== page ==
The phrase take a powder "scram, vanish," is from 1920; it was a common phrase as a doctor's instruction, so perhaps the notion is of taking a laxative medicine or a sleeping powder, with the result that one has to leave in a hurry (or, on another guess, from a magician's magical powder, which makes things disappear).

Avis dropped an exhausted little heap onto her aunt's bed. She put her hand over her heart and said piteously, "Oh, Aunt Joyce, I mustn't ever do that again. My heart's going awful fast. I shall have to take a powder. Wasn't it fun though-" Avis' dark eyes flashed. [from "The Evolution of Avis" in The Connecticut School Journal, Jan. 9, 1902]
When the wife of your breast has confessed she has drest
   On just triple the sum you allowed her,
And has run up long bills for her frocks and her frills—
   Take a powder, my friend, take a powder.
[from "The Panacaea," in Punch, Dec. 14, 1901]

Powder in the wind (c. 1300, meaning powdered spices) was a Middle English image of something highly valued but flawed in some way that renders it impermanent or doomed to loss (of virtues without humility, etc.).

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humor (n.)

mid-14c., "fluid or juice of an animal or plant," from Old North French humour "liquid, dampness; (medical) humor" (Old French humor, umor; Modern French humeur), from Latin umor "body fluid" (also humor, by false association with humus "earth"); related to umere "be wet, moist," and to uvescere "become wet" (see humid).

In old medicine, "any of the four body fluids" (blood, phlegm, choler, and melancholy or black bile).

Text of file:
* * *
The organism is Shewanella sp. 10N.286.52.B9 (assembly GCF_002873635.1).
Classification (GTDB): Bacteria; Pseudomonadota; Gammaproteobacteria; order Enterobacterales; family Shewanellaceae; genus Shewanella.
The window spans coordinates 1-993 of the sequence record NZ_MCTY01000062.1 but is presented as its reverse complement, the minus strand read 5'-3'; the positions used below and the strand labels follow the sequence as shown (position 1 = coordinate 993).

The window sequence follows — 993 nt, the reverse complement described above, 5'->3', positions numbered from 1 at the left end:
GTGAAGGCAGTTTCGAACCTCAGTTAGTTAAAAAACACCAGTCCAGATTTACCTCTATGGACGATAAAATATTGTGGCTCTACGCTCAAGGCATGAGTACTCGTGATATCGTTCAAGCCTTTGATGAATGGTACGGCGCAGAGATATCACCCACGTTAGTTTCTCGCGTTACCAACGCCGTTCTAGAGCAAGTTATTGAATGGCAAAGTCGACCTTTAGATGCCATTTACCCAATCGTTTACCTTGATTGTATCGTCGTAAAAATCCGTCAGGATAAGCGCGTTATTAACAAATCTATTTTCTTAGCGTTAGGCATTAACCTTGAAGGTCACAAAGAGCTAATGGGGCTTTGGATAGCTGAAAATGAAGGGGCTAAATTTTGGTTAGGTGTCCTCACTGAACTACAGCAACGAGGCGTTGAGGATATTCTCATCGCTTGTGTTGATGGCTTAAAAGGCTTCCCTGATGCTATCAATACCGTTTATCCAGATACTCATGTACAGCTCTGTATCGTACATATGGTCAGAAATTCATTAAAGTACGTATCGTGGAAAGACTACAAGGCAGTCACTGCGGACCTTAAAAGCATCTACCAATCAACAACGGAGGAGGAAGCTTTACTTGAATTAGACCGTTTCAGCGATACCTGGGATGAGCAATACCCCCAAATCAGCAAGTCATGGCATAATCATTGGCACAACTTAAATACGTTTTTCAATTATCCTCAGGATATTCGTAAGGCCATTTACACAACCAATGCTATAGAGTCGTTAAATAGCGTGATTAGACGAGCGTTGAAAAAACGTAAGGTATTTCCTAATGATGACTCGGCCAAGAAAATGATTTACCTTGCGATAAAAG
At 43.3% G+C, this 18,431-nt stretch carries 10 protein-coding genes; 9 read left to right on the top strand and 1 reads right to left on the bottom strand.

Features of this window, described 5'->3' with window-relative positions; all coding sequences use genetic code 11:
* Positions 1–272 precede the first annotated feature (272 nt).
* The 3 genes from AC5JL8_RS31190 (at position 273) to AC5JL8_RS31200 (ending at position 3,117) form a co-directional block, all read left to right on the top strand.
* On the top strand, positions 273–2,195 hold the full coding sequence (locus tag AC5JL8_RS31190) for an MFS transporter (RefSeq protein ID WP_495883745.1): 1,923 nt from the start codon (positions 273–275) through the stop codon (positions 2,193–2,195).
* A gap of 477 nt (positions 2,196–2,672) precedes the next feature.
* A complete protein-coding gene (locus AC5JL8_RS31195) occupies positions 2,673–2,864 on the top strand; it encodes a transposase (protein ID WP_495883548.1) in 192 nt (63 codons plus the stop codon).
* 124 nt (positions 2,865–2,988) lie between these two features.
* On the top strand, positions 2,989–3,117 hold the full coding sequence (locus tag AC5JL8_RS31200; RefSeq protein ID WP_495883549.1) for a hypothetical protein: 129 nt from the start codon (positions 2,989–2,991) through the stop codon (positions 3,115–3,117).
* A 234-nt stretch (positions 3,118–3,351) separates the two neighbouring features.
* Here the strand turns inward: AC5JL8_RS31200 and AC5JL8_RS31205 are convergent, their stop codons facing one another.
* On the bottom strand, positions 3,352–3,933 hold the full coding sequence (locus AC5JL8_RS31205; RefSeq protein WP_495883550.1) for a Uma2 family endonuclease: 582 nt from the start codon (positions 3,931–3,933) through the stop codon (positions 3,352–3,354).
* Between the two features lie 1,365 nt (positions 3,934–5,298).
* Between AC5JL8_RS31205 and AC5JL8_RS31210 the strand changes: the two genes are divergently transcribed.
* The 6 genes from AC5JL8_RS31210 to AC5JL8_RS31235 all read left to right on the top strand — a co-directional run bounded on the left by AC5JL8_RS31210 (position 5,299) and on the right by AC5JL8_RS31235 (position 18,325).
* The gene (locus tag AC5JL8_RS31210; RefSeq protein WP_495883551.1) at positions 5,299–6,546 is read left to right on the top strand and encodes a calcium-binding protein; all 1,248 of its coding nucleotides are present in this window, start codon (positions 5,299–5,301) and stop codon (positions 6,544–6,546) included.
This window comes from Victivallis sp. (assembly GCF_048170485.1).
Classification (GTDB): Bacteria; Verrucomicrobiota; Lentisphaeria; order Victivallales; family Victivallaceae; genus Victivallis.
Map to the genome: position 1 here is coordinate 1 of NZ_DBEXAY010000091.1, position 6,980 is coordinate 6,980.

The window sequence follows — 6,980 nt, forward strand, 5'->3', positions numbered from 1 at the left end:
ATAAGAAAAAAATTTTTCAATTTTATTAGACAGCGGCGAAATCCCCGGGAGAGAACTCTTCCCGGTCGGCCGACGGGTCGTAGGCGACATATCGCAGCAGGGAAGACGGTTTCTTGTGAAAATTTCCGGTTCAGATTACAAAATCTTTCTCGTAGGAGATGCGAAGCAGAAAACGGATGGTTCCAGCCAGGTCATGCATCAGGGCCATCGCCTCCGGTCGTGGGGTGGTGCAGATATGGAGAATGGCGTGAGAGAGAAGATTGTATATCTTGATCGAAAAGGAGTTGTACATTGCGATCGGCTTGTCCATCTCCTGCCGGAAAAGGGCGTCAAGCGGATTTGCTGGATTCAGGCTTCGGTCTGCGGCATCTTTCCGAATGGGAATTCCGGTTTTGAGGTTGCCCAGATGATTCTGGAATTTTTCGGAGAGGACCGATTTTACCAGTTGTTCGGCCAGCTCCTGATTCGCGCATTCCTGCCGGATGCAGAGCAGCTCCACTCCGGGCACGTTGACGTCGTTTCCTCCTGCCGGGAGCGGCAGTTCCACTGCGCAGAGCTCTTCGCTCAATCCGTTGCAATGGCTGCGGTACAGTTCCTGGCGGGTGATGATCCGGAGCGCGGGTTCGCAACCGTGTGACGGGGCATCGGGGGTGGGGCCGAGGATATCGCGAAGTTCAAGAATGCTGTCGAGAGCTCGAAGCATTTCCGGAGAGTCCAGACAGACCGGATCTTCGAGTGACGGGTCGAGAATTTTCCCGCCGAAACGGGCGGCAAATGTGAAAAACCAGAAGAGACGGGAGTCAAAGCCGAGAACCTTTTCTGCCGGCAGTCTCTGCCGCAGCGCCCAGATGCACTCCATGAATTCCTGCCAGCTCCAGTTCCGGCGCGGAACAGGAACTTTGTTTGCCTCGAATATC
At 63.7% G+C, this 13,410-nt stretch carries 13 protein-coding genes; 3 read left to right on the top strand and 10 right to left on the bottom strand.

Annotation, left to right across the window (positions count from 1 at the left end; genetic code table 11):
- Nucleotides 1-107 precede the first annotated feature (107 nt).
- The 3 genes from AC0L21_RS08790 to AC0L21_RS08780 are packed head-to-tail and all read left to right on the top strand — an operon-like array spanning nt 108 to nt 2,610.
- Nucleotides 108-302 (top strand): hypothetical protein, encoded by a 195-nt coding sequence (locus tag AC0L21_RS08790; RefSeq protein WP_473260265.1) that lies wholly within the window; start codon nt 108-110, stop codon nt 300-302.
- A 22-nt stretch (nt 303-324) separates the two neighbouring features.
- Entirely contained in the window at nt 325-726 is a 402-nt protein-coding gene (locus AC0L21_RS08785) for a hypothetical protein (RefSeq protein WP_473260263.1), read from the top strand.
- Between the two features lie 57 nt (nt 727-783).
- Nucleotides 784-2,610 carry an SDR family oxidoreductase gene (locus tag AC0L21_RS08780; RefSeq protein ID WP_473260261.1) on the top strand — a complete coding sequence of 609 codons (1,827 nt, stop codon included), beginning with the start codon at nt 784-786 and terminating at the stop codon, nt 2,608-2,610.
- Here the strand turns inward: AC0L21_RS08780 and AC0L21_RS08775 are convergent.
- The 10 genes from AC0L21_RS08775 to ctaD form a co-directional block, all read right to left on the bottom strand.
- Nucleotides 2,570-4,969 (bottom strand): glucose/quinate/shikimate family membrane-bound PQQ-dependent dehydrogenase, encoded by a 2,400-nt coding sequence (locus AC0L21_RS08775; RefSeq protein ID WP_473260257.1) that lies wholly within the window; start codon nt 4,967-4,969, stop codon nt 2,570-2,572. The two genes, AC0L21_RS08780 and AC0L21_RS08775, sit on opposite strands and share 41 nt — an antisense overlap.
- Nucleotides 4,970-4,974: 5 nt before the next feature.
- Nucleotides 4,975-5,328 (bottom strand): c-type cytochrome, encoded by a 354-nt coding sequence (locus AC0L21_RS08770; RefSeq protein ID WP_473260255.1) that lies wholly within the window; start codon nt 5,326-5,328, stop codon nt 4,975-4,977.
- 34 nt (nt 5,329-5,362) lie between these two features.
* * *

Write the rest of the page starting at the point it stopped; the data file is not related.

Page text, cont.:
The human body had four humors—blood, phlegm, yellow bile, and black bile—which, in turn, were associated with particular organs. Blood came from the heart, phlegm from the brain, yellow bile from the liver, and black bile from the spleen. Galen and Avicenna attributed certain elemental qualities to each humor. Blood was hot and moist, like air; phlegm was cold and moist, like water; yellow bile was hot and dry, like fire; and black bile was cold and dry, like earth. In effect, the human body was a microcosm of the larger world. [Robert S. Gottfried, "The Black Death," 1983]

 Their relative proportions were thought to determine physical condition and state of mind. This gave humor an extended sense of "mood, temporary state of mind" (recorded from 1520s); the sense of "amusing quality, funniness, jocular turn of mind" is first recorded 1680s, probably via sense of "whim, caprice" as determined by state of mind (1560s), which also produced the verb sense of "indulge (someone's) fancy or disposition." Modern French has them as doublets: humeur "disposition, mood, whim;" humour "humor." "The pronunciation of the initial h is only of recent date, and is sometimes omitted ..." [OED].

For aid in distinguishing the various devices that tend to be grouped under "humor," this guide, from Henry W. Fowler ["Modern English Usage," 1926] may be of use:

HUMOR: motive/aim: discovery; province: human nature; method/means: observation; audience: the sympathetic
WIT: motive/aim: throwing light; province: words & ideas; method/means: surprise; audience: the intelligent
SATIRE: motive/aim: amendment; province: morals & manners; method/means: accentuation; audience: the self-satisfied